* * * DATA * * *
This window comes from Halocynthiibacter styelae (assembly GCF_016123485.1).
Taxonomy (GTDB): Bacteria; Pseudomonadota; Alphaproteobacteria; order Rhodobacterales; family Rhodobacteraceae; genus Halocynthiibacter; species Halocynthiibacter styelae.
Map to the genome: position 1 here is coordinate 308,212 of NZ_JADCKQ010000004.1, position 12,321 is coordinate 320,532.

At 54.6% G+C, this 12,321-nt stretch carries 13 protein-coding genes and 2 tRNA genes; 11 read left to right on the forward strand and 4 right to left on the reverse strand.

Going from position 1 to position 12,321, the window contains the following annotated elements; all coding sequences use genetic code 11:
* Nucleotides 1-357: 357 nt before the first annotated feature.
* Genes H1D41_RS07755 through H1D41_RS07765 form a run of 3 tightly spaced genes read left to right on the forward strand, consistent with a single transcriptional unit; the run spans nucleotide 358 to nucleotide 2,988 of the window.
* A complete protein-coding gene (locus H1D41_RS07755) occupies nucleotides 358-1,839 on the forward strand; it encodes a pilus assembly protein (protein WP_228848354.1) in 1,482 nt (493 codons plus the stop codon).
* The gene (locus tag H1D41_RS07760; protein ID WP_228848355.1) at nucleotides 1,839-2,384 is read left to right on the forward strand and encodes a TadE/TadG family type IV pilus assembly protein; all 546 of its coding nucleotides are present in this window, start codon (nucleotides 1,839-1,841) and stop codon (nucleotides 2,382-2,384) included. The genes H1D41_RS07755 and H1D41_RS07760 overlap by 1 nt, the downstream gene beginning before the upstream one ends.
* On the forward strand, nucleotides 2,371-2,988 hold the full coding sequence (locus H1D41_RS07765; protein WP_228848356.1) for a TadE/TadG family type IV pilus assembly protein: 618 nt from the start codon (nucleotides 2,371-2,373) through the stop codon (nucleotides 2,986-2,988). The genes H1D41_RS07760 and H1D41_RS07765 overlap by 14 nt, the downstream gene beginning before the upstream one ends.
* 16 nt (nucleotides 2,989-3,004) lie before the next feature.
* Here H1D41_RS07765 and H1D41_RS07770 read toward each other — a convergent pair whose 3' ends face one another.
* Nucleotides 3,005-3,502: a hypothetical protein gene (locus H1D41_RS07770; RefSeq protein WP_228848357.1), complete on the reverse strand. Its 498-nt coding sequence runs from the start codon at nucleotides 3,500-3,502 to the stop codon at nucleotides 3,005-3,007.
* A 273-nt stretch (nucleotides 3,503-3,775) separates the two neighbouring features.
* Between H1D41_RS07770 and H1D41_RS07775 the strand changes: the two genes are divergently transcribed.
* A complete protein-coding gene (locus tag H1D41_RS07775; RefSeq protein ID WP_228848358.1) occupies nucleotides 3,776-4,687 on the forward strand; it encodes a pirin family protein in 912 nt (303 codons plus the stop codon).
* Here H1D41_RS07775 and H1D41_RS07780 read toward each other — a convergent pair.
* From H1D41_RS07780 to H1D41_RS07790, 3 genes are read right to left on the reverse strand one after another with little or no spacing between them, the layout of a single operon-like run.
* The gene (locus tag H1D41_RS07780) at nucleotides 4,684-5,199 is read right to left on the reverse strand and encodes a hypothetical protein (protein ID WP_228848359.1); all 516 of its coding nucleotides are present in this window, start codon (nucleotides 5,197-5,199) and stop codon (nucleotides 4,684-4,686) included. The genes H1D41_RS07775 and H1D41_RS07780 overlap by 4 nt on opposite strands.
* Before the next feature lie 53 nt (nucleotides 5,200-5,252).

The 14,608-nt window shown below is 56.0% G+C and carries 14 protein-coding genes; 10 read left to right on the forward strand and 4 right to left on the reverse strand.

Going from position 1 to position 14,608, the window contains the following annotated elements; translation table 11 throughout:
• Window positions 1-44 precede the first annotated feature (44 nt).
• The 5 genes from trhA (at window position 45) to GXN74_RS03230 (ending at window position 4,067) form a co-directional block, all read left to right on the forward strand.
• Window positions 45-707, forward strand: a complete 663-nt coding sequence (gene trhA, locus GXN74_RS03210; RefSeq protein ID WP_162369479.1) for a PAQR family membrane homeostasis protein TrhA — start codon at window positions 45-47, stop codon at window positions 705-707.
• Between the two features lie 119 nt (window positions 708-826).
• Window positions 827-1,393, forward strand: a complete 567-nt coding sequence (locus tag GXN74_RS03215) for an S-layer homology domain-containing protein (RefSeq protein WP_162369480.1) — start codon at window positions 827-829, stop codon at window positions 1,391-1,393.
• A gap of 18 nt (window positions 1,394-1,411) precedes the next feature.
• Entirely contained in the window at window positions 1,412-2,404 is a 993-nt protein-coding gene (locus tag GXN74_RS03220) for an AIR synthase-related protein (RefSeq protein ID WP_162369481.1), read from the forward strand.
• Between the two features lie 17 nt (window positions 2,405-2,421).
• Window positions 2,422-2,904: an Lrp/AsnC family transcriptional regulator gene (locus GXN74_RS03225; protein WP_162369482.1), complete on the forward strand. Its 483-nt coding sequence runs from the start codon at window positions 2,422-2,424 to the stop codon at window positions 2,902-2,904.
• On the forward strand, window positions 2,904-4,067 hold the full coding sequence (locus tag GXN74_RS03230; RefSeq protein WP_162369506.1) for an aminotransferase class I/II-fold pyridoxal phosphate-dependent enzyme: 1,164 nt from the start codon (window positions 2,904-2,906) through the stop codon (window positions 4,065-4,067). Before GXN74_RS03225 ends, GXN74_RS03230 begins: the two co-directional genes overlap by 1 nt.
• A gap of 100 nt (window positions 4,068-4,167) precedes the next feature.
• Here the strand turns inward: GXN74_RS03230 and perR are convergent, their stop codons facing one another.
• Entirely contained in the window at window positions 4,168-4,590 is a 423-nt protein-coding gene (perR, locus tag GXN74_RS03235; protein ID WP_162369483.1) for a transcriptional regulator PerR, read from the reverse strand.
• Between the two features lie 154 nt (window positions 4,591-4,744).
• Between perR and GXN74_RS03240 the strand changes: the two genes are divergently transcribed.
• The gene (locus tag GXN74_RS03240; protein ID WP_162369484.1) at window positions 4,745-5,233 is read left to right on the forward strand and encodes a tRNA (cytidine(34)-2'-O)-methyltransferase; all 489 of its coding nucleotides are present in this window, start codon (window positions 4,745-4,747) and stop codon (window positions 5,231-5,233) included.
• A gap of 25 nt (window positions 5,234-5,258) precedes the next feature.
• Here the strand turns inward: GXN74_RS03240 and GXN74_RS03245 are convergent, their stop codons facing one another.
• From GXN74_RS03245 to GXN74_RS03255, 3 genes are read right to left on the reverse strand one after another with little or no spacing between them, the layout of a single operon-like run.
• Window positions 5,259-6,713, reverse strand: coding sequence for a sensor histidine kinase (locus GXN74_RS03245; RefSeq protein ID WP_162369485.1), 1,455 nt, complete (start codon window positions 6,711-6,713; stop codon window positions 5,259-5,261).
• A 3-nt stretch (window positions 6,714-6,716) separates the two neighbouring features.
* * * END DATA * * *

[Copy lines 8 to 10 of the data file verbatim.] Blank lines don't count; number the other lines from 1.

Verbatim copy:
* A complete protein-coding gene (locus H1D41_RS07755) occupies nucleotides 358-1,839 on the forward strand; it encodes a pilus assembly protein (protein WP_228848354.1) in 1,482 nt (493 codons plus the stop codon).
* The gene (locus tag H1D41_RS07760; protein ID WP_228848355.1) at nucleotides 1,839-2,384 is read left to right on the forward strand and encodes a TadE/TadG family type IV pilus assembly protein; all 546 of its coding nucleotides are present in this window, start codon (nucleotides 1,839-1,841) and stop codon (nucleotides 2,382-2,384) included. The genes H1D41_RS07755 and H1D41_RS07760 overlap by 1 nt, the downstream gene beginning before the upstream one ends.
* On the forward strand, nucleotides 2,371-2,988 hold the full coding sequence (locus H1D41_RS07765; protein WP_228848356.1) for a TadE/TadG family type IV pilus assembly protein: 618 nt from the start codon (nucleotides 2,371-2,373) through the stop codon (nucleotides 2,986-2,988). The genes H1D41_RS07760 and H1D41_RS07765 overlap by 14 nt, the downstream gene beginning before the upstream one ends.